The Story of Our Store

When Andrew (who has Asperger's Syndrome) was in fifth grade, he was given a project by his elementary teacher. I expected the usual disinterest, but instead he came home saying he had to design a product, make it, market it, and sell it. During the same conversation he announced that he wanted to make "marble necklaces".

I got out my dremel that night and tried to drill holes in marbles, attempted to wrap them in wire, and tried various other things, thinking that, as usual, I would probably have to do most of the work if the assignment was to get done. But no, Andrew gave me funny looks about my ideas, and asked if we could go to the hardware store. We went, bought marbles, and everything he needed to make his necklaces, according to Andrew.

The next morning, the very impressive necklaces were complete. The assignment was a success, he was so proud of his necklaces, and when the kids "purchased" everyone else's products, Andrews were the first to be sold out! End of story? NO.

He went back to struggling with no friends, no birthday party invites, no interest in school, no social interaction. We never expected him to finish high school with a regular diploma.

At age 13, out of nowhere, Andrew announced he wanted to make marble necklaces again, and sell them 'for real'. The fact that he showed an interest in doing ANYTHING surprised me. I took him to the hardware store, bought tons of supplies to make necklaces, thinking it would keep him busy for a while.

When I woke up the next morning, he had made 500 marble necklaces! Now what? I called my mom to ask her what I should do because my original plan was that I would buy the necklaces, but 500? So…I made a display board, decided I would take them up to Helen, GA where hopefully someone would at lease let us consign some in their shop.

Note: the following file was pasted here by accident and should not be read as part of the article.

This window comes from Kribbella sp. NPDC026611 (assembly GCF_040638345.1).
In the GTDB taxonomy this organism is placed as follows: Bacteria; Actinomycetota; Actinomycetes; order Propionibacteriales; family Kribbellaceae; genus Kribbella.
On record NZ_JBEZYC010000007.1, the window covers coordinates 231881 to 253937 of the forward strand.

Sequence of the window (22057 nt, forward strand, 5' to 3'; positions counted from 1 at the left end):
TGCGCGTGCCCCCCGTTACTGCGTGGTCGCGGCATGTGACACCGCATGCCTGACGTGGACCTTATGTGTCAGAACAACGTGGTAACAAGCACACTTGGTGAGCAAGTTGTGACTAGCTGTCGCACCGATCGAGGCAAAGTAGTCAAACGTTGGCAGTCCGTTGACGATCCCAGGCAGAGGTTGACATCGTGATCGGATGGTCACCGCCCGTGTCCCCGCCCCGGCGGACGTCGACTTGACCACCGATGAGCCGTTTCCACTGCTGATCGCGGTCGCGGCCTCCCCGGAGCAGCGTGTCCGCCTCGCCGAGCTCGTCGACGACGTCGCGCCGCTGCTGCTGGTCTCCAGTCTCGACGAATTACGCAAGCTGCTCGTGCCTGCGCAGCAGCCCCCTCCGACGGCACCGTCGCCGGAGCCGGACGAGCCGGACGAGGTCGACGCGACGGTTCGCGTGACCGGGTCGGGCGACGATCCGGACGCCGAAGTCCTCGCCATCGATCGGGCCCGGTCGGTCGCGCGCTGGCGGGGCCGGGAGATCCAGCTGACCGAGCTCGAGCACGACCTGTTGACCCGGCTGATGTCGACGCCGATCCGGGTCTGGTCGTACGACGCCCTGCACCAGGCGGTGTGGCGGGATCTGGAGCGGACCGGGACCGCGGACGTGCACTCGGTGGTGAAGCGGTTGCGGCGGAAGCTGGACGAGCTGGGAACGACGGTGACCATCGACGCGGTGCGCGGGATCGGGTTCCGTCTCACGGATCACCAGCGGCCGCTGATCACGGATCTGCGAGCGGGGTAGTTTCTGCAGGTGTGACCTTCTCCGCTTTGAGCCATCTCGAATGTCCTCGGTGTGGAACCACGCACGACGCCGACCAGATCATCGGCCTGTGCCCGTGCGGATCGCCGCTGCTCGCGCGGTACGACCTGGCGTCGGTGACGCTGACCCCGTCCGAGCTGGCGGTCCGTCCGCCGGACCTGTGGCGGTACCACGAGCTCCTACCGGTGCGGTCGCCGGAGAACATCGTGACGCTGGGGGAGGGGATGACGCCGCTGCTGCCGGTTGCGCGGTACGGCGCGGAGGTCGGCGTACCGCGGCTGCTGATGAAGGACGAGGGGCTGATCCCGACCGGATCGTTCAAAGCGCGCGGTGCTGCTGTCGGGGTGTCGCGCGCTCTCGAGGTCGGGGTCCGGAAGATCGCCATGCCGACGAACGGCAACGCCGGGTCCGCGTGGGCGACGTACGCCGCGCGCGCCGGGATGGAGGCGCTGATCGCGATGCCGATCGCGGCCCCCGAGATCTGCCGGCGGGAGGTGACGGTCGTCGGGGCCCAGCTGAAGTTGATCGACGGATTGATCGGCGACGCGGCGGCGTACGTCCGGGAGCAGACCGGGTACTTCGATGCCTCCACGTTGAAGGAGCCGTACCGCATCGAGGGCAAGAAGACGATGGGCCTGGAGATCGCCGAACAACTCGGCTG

Andrew and I went door to door, and finally, Gabby McKay, who owned a jewelry shop, along with a homemade ice cream store agreed to consign the necklaces. We went to Helen every weekend to pick up money and leave more necklaces. Andrew was so proud!

Realizing that Andrew did not interact with people, Gabby, who looked like Santa Claus, would ask Andrew to help him stock the ice cream store while we were in town. Each weekend he would increase the workload, and the conversation. Andrew really looked forward to seeing him from one week to the next, which was exciting for me.

Eventually, although it was close to a year of weekly trips, Gabby got Andrew to take someone's order in the ice cream store. It was a very rough "what do you want", but it was an order. So now he was waiting on people. It got easier for him each time, and although the customers thought he was rude, adults would explain he has Asperger's and then they appreciated his effort. This continued for a while…

But sadly, Gabby passed away one weekend, his son closed his jewelry store, and ice cream store, removed all equipment, and moved on. Meanwhile, because we no longer had reason to go to Helen, Andrew, once again, wanted to be in his bedroom. He started to backslide. He, little by little, drew back into his shell. I talked to my mom, didn't know what to do, as I worked at a doctor's office full time, and had to watch him slowly regress. I couldn't watch this happen anymore, and had to do something.